In Seattle and other area districts, principals are making counselors available and talking to teachers about how to address their students’ concerns over Donald Trump being elected president.

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On Wednesday morning, as she watched families arrive at Midway Elementary in Des Moines, Principal Rebekah Kim saw a Muslim mom she knows well drive up, and asked her to roll down her car window.

Kim told the woman that she loved her — a bold move, but one she felt was necessary following the election of Donald Trump as president, given that he has in the past called for barring Muslims from entering the country.

“She held my hand and said she cried this morning,” Kim said. “I told her I cried, too.”

Earlier that morning, Kim had also held an unscheduled staff meeting, to help teachers prepare to speak with their students about the election and how to support them.

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Teachers across the Seattle area were already in new territory before Election Day, struggling to deal with a very contentious race. Now they are trying to figure out how to address the reality of a Trump presidency. As some families across the country celebrate a Trump victory, many others are scared, especially in schools with immigrant and refugee communities.

That fear has shown up in classrooms.

Already, area districts, including Seattle and Highline, have sent out letters to schools and families, assuring them that their schools are safe places for immigrants, refugees and other groups. Schools in those districts and others have made counselors available for staff and students. And teachers are checking in with individual students who may have felt targeted by the Trump campaign.

At Midway, a couple students told their teachers that their families have packed emergency bags in case they have to leave the country.

“A lot of students are worried about being deported,” said special education teacher Matt Pokrywka. “I have heard that from many students from various backgrounds — students from Mexico, the Philippines, Muslim students.”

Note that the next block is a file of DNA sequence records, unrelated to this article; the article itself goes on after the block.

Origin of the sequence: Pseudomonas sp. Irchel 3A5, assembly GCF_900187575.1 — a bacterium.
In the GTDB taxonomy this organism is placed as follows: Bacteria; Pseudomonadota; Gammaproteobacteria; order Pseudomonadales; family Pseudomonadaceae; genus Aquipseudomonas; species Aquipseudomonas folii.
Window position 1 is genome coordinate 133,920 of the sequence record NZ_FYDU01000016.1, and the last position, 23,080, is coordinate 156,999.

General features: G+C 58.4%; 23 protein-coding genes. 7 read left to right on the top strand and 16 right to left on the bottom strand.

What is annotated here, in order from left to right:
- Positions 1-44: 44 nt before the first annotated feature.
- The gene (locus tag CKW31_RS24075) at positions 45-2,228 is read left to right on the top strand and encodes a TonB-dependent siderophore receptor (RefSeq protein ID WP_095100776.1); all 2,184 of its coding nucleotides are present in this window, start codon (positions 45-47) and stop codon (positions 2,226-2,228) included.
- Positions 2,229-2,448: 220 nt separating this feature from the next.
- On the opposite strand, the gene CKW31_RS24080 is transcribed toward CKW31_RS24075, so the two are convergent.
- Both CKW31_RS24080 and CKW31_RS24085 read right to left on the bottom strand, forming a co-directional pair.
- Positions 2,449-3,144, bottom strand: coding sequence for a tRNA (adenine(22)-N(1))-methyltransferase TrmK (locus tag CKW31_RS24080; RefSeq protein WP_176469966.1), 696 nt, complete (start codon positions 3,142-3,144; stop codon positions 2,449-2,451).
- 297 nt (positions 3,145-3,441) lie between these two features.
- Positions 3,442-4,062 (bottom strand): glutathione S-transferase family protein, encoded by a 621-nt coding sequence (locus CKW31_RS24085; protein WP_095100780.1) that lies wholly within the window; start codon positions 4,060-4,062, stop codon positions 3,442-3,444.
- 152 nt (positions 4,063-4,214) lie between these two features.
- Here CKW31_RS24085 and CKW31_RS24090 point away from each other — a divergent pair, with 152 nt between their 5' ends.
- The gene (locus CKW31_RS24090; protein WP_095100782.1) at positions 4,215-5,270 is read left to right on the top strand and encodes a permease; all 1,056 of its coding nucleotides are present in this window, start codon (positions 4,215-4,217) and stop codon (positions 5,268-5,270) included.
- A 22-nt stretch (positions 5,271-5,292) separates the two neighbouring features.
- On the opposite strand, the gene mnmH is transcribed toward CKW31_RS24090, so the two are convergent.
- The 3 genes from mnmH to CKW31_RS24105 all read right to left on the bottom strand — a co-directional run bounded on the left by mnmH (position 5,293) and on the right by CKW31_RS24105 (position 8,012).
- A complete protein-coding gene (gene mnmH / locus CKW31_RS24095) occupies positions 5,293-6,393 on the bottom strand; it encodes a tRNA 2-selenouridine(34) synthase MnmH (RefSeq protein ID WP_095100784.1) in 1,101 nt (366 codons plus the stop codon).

Highline Public Schools also alerted its counselors that students might want to talk about the election. On Tuesday night, district leaders were all together to monitor the results of a local bond measure, but the conversation turned toward students as the presidential results started coming in, said communications director Rexanne Graham.

At West Seattle High, 200 students staged a walkout Wednesday morning to protest the election results, then returned to school to speak with Principal Ruth Medsker. In the school’s theater, the group talked about the political process, and then about how students could improve their own school.

“I said, ‘You are political animals and the leaders of tomorrow. How do we go about doing the right work and building a better world?’ ” Medsker said.

Cleveland High School students walked out of class in the afternoon. Cleveland senior Dakaria Heru, 17, said a few students were having a discussion about the election at lunch when they decided to hold the walkout to “have a bigger discussion with our school.” More than 100 people stood outside the Beacon Hill neighborhood school and spoke about how the election affected them and what they could do moving forward.

“The election has affected me greatly,” Heru said. “As a young black girl I am constantly being oppressed. This is upsetting because the young generation is so mature and knows what is going on in the world, but our voices aren’t being heard.”

The walkouts weren’t sanctioned by Seattle Public Schools, but the district is talking with schools about how they can best support students who may be worried, said spokesman Luke Duecy. At Cleveland, for example, teachers met before school to talk about how students might react and how to facilitate conversations.

“It’s a school-by-school, class-by-class, student-by-student basis,” Duecy said. “They’re feeling out what their communities need.”

The election has also served as an impromptu lesson on the government’s system of checks and balances, with teachers assuring students that a president can’t make the rules all by himself. And teachers have also reminded students that presidents don’t always do everything they’ve promised to do during the campaign.

In his social studies classes at Shorecrest High, teacher Brett Vlahovich led “very moderated” discussions Wednesday about the results, why they were shocking, and a breakdown of the Electoral College. He also focused on the idea of hope, he said.

“We still have checks and balances, we still have another election, and we can always change our local scene to reflect out needs,” he said.